If done right, it hurts. While a tourniquet deprives the arm or leg of oxygen, it is safe to leave in place for more than an hour, said Kaplan, a past president of the Society of Critical Care Medicine.
That makes the concept a perfect fit in hospital-dense Philadelphia, where most locations are a short ambulance ride from life-saving care. City police often get patients to the hospital even faster by taking them in the back of a police cruiser—a long-authorized practice called "scoop and run."
In 2021, 128 patients arrived at a Philadelphia hospital with a tourniquet in place—an average of once every three days.
In 119 of those cases, the patient survived, according to the Pennsylvania Trauma Systems Foundation, the group that accredits state hospitals that specialize in treating severe injuries. Physicians say the devices likely were not needed in every case, but that it's better to err on the side of caution.
If anything, tourniquets should be used more often, said Murray J. Cohen, a trauma surgeon at Thomas Jefferson University Hospital. One of the victims in June's South Street mass shooting died because a tourniquet was not used, he said.
Cohen wants to see tourniquets become as common as defibrillators—the electric devices used to revive someone in cardiac arrest—if not more so, since tourniquets can cost less than $30.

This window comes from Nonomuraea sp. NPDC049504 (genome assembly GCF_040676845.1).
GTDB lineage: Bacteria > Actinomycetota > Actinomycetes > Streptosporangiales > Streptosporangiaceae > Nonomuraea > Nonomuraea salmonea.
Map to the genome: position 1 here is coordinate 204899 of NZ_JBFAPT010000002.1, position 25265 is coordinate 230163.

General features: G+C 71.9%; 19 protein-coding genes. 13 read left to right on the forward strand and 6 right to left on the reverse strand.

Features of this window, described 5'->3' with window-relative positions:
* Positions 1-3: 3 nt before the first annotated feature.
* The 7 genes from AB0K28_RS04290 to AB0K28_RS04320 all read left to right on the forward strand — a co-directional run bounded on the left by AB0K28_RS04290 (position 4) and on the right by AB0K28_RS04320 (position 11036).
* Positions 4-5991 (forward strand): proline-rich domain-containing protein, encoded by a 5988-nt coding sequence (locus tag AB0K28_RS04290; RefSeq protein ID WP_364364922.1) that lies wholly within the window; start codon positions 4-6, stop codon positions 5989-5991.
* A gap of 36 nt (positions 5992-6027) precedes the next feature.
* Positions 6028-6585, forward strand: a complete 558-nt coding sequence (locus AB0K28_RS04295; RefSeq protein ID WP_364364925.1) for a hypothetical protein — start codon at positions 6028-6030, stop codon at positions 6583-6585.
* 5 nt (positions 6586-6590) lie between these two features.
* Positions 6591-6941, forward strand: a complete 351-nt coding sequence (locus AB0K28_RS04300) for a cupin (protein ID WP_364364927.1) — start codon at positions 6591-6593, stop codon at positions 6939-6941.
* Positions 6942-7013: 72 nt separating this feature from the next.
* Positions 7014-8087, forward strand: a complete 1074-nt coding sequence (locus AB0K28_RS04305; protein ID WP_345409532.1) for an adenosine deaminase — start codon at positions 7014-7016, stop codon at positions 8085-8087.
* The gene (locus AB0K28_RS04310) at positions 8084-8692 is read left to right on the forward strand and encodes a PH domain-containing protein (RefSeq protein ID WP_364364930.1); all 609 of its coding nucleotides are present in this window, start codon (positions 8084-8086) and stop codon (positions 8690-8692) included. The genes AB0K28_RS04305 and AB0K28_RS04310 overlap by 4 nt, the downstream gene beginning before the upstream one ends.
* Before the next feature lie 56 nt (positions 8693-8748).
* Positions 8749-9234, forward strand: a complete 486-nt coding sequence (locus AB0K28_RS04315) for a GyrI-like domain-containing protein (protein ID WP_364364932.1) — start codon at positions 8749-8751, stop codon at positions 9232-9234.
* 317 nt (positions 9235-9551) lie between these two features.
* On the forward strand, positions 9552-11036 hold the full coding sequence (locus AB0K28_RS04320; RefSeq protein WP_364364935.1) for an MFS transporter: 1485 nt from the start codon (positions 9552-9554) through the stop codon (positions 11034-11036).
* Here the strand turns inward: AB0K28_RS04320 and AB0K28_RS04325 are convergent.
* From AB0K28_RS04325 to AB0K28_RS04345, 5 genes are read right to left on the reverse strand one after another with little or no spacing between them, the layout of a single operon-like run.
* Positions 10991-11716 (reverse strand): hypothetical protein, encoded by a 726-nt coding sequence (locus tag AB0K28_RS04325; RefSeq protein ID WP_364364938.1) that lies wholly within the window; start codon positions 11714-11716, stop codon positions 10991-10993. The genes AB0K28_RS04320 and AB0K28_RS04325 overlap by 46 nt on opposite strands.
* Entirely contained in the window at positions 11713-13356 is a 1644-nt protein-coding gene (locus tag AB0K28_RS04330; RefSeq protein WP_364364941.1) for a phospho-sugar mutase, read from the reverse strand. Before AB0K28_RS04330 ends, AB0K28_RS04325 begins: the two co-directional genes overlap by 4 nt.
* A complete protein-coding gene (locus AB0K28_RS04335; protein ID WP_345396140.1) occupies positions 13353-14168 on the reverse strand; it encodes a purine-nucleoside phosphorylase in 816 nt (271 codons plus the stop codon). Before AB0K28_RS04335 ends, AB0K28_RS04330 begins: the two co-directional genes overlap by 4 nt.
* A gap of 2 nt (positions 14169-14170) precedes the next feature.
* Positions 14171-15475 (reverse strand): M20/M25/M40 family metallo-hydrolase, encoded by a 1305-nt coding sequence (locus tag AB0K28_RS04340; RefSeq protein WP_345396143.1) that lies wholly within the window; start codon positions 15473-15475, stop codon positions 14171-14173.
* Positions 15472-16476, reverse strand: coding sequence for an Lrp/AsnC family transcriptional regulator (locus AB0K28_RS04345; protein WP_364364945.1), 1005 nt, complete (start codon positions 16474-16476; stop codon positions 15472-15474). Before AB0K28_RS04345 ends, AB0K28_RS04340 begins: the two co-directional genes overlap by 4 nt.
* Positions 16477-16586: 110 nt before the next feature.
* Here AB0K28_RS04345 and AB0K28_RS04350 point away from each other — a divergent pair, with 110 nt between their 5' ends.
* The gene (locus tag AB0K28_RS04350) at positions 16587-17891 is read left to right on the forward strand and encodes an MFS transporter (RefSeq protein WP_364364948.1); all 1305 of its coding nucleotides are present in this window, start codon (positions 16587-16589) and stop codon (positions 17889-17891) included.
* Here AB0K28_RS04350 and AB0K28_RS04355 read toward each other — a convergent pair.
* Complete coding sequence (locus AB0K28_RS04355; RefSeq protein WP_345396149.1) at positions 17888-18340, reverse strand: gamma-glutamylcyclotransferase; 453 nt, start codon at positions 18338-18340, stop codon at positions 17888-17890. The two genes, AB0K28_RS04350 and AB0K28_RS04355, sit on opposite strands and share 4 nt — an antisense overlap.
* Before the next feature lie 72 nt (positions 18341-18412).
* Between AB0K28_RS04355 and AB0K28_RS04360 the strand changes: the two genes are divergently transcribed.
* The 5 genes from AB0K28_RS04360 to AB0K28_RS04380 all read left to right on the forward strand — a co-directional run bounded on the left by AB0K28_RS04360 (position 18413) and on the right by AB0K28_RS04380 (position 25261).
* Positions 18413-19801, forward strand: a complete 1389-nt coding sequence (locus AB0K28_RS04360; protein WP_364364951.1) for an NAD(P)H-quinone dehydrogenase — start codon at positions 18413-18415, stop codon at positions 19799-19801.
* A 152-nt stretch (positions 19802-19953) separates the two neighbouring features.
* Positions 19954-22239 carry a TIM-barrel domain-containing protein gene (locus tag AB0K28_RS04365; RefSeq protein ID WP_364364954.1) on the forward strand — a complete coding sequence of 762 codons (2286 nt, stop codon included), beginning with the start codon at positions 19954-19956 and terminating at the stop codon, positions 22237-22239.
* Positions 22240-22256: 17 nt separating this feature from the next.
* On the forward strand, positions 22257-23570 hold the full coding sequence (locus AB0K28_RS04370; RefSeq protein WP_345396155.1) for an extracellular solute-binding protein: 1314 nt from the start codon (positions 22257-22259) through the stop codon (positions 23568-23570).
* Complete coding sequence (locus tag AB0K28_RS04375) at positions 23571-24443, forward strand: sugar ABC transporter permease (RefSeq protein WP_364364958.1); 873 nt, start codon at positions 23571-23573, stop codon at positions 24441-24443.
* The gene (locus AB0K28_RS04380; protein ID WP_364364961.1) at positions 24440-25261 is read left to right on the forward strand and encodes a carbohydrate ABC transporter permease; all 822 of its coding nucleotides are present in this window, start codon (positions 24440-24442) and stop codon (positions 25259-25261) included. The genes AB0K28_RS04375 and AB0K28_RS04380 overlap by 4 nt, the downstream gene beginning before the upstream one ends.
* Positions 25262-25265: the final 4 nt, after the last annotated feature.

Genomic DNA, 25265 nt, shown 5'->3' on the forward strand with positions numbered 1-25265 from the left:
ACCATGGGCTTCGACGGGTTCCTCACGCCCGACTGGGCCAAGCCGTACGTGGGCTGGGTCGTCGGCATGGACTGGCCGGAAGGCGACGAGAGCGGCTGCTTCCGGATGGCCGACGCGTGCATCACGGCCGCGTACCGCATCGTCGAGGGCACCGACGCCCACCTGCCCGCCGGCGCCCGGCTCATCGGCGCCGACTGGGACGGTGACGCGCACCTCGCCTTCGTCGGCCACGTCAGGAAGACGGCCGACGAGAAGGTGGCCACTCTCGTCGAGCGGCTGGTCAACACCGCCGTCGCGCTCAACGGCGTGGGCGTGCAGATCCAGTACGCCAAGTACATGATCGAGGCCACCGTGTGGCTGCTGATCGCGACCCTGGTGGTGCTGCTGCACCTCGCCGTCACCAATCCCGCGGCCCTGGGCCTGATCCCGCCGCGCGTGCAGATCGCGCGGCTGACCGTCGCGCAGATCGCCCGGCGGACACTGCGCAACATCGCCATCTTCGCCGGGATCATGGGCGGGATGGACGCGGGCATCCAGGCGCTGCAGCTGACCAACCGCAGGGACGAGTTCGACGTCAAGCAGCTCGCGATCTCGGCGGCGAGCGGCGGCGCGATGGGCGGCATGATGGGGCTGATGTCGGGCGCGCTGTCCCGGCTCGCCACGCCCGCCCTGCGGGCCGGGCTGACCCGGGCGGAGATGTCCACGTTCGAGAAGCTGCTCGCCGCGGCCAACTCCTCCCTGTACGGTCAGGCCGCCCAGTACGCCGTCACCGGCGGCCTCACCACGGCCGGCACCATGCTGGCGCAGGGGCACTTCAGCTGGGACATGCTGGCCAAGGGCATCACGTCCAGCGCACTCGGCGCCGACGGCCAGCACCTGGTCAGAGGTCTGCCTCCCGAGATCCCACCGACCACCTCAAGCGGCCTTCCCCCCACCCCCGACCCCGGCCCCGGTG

But when he asked at a SEPTA station recently, Cohen was dismayed to learn that the first-aid kit did not contain a tourniquet. Philadelphia schools all have the devices, but there is no formal education for students on how to use them.
Organizations such as Phi Beta Sigma have stepped in to fill the void. On July 22, the historically black fraternity joined with the police to hold a one-day "Stop the Bleed" and violence prevention camp at Benjamin Franklin High School, in the city's Spring Garden neighborhood.
More than 40 attendees, aged 12 to 18, were given kits with tourniquets, gauze, and clotting agents, and taught to use them, said Stith, the organization's regional director of social action.
One fraternity member even made artificial limbs from pool floaties so the students could practice.
'Save my leg!'
On the morning of May 29, 2020, police had spent all night looking for a man named Richard A. Kralle, a bodybuilder who was reported to be armed and suicidal.
Driving home after his overnight shift, shortly before 7 a.m., Lt. Friel finally saw him near the CVS store on South 10th Street, and radioed for help.